5. Thank you, Jenny, for explaining why that final moment of Kingsman bugged me so much. Go have all the anal you want, but that felt like a betrayal of the arc of the character and I’ve never been able to put it into words.

    1. Same here. She’s not offering it because she wants to, she’s offering because she’s desperate to escape. It feels like prostitution and they play it for laughs. And that Eggsy even considers it…ugh. It’s a bizarrely creepy moment in what is otherwise a good film. I think the screenplay was written by a woman so I was doubly surprised.

        1. I also heard it was the director. I watch or read mainly for the character. The character seemed charming and I hated that ending. And I watched the sequel. I ‘m not sure what was worse a human hamburger or Eggsy putting a microphone in a vagina. Merlin was good.

    2. I enjoyed that movie up until the end. I was so betrayed by the last scene that I have never and will never watch the movie again. It’s been a while since I saw it, but I agree – it felt like someone had cut in a scene from an entirely different movie and it just ruined the whole thing.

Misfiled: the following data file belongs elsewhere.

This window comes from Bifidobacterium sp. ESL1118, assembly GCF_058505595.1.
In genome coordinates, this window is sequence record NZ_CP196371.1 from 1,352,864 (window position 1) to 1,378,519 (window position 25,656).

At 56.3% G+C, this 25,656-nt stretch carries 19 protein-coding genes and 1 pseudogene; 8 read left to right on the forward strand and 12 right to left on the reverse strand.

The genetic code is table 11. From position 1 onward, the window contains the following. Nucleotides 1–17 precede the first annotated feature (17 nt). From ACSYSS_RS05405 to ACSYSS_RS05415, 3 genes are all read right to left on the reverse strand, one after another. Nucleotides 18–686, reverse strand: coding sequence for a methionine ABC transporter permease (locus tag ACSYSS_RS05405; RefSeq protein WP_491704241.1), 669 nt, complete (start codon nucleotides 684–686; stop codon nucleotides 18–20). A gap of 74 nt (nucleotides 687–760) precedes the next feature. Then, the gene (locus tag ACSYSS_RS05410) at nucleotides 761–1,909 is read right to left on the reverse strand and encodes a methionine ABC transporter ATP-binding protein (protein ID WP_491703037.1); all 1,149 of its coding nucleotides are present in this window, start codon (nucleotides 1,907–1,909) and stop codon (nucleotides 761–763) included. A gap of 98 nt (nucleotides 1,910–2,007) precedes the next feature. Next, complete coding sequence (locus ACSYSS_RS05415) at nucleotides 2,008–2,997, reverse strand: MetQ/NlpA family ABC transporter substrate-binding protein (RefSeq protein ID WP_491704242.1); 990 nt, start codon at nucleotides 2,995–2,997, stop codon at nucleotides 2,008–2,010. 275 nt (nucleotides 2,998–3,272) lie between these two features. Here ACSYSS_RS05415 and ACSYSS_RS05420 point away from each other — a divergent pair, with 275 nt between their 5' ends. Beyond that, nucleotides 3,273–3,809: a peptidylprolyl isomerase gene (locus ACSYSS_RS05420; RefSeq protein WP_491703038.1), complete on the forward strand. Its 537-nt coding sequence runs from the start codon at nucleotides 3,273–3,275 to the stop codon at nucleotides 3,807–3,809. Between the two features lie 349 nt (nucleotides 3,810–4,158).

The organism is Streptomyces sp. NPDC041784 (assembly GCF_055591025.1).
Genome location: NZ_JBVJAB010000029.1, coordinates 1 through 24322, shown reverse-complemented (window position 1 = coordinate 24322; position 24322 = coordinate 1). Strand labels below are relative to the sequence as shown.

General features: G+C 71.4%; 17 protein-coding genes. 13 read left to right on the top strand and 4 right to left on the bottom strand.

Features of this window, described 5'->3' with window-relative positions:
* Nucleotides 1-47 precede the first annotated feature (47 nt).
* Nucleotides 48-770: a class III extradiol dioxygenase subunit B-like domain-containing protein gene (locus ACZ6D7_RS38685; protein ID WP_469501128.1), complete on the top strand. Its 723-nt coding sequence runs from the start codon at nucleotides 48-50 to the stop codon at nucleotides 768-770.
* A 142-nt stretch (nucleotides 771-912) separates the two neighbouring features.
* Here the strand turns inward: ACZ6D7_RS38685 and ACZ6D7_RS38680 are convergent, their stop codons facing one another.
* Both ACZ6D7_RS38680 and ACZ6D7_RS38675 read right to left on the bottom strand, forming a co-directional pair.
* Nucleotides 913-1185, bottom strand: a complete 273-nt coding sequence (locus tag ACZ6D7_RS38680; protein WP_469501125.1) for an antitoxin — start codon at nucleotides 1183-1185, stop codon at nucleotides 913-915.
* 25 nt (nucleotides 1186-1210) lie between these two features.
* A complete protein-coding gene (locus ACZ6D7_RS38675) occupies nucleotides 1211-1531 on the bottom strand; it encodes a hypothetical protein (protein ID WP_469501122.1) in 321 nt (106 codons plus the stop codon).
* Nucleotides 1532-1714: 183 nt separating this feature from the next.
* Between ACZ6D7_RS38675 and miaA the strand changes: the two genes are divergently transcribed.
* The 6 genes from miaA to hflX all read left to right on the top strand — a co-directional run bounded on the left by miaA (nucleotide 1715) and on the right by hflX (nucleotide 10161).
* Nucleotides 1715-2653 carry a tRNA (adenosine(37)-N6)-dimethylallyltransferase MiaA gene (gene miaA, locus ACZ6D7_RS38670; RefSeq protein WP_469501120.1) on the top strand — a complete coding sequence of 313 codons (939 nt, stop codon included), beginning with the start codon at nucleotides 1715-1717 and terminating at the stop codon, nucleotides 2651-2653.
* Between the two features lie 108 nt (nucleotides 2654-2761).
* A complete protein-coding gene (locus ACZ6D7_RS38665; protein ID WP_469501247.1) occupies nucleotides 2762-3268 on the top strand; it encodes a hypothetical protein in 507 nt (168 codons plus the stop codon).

1. That’s actually not the last scene. The last scene plays over the end credits and it is excellent: Eggsy goes back to the bar where Harry first locked the door and took out the thugs with his umbrella. He tells his mother that he’s moving into a nice house (Harry’s) and there’s plenty of room for her and his little sister so she can leave the abusive dickhead she’s been living with. The dickhead objects and all his thug friends get up and Eggsy locks the door and says the same thing Harry did as he picks up his umbrella. It’s a great coda since it finishes Eggsy’s arc of rescuing the women he loves and puts a lampshade not only on all he’s learned from Harry but also that he’s become Harry. I love that scene.